The Oregon Legislature returned Jan. 13-15 to the Capitol for the final interim meetings ahead of the 2020 session.
The short session allows a limited number of bills. House members get two bills each, senators get one, and committees each get three. Because of these limits and the short procedural timelines, legislators try to do as much work on their bills ahead of the session as possible. January committee meetings traditionally offer legislators a chance to preview bills that they plan to move once session begins, including committee bills.
The education committees each made committee bill drafts publicly available. The three bills in the Senate Education Committee tackle three different topics. One bill is technical fixes for the Student Success Act, requested by the Oregon Department of Education. It adjusts definitions, including nutrition sections of the bill, and moves up timelines for summer learning funding.
Another measure would update Senate Bill 155 (2019), an OSBA priority last session aimed at stopping school employees who exhibit sexual conduct toward students. OSBA will continue to make sure changes to SB 155 prioritize student safety.
The final committee bill would require the Higher Education Coordinating Commission, along with postsecondary colleges and universities, to create foundational curricula and to make the HECC responsible for the Transfer Student Bill of Rights. Transfer of postsecondary credits has been an issue for more than a decade, and Committee Chair Sen. Rob Wagner, D-Lake Oswego, has been outspoken in his desire for increased transferability of credits.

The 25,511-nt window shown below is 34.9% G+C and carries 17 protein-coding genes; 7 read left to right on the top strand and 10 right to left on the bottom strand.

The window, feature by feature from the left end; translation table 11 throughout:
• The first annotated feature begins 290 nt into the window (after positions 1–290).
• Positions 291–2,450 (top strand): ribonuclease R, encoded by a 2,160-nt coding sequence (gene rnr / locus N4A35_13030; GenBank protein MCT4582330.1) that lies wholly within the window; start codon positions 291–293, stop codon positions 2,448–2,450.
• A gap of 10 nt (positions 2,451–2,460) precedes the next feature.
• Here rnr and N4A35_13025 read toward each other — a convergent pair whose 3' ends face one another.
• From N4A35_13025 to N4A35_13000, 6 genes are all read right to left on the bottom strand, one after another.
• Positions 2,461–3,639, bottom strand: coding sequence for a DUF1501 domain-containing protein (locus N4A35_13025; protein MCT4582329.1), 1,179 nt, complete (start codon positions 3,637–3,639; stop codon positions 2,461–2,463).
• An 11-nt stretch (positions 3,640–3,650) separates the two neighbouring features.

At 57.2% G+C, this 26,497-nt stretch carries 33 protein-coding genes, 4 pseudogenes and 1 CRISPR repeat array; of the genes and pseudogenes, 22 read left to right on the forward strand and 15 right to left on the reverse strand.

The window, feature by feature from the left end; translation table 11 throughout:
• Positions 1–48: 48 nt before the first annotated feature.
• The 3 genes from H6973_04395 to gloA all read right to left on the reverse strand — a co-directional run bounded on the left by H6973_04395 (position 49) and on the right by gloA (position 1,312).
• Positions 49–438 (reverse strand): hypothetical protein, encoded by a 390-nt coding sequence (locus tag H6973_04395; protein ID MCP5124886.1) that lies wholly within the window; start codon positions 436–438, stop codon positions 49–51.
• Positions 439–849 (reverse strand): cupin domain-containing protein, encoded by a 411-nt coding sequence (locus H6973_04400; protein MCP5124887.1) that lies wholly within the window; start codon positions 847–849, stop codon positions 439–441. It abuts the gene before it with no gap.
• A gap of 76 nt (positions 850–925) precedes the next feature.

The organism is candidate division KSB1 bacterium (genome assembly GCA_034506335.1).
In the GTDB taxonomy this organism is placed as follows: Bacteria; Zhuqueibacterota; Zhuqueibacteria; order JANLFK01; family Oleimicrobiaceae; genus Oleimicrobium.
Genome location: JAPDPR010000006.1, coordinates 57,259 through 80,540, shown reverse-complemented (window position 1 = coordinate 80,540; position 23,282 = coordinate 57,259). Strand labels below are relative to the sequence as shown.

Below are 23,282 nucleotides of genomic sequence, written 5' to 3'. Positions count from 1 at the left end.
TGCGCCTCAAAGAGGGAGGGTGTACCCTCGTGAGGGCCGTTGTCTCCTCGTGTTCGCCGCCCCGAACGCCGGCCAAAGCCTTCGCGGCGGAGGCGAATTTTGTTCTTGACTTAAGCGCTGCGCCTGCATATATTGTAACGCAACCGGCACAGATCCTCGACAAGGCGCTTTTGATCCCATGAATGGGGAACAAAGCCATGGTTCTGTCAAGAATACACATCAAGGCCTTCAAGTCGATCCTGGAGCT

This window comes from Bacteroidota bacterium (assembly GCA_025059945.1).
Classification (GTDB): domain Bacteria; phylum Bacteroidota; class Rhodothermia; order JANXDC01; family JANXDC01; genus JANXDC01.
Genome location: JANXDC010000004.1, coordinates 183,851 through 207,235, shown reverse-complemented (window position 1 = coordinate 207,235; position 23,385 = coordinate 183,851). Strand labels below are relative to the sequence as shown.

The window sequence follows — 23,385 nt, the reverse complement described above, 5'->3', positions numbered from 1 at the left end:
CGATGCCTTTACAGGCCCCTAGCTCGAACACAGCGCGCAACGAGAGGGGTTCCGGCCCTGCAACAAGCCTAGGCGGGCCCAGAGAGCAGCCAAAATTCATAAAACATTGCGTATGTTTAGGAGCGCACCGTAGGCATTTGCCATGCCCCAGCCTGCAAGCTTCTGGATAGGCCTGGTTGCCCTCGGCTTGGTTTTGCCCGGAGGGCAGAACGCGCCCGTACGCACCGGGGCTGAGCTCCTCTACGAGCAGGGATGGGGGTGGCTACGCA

The House Education Committee also made three committee bills available, and all are focused on postsecondary education. One bill would have the HECC, after a local petition and review, expand the boundaries of the Klamath Community College district to include portions of Lake County.
Another bill, requested by the Oregon Student Association and the Oregon Council of Presidents, would require a study of the effects of food insecurity on postsecondary students. Testimony from those two groups, which represent postsecondary students and the presidents of Oregon’s seven public universities respectively, recounted the damaging effects of hunger and food insecurity on students.
The Oregon Council of Presidents requested the third bill to prohibit the Oregon State Lottery from offering games based on sporting events organized by, sponsored by or played in connection with postsecondary institutions.
Other member bills, including the creation of a task force for student success among underrepresented postsecondary students, were previewed. None of these bills represents major policy changes. They are generally technical, necessary fixes and updates to existing laws or small bills that aim to set up potential bigger policy changes in future sessions.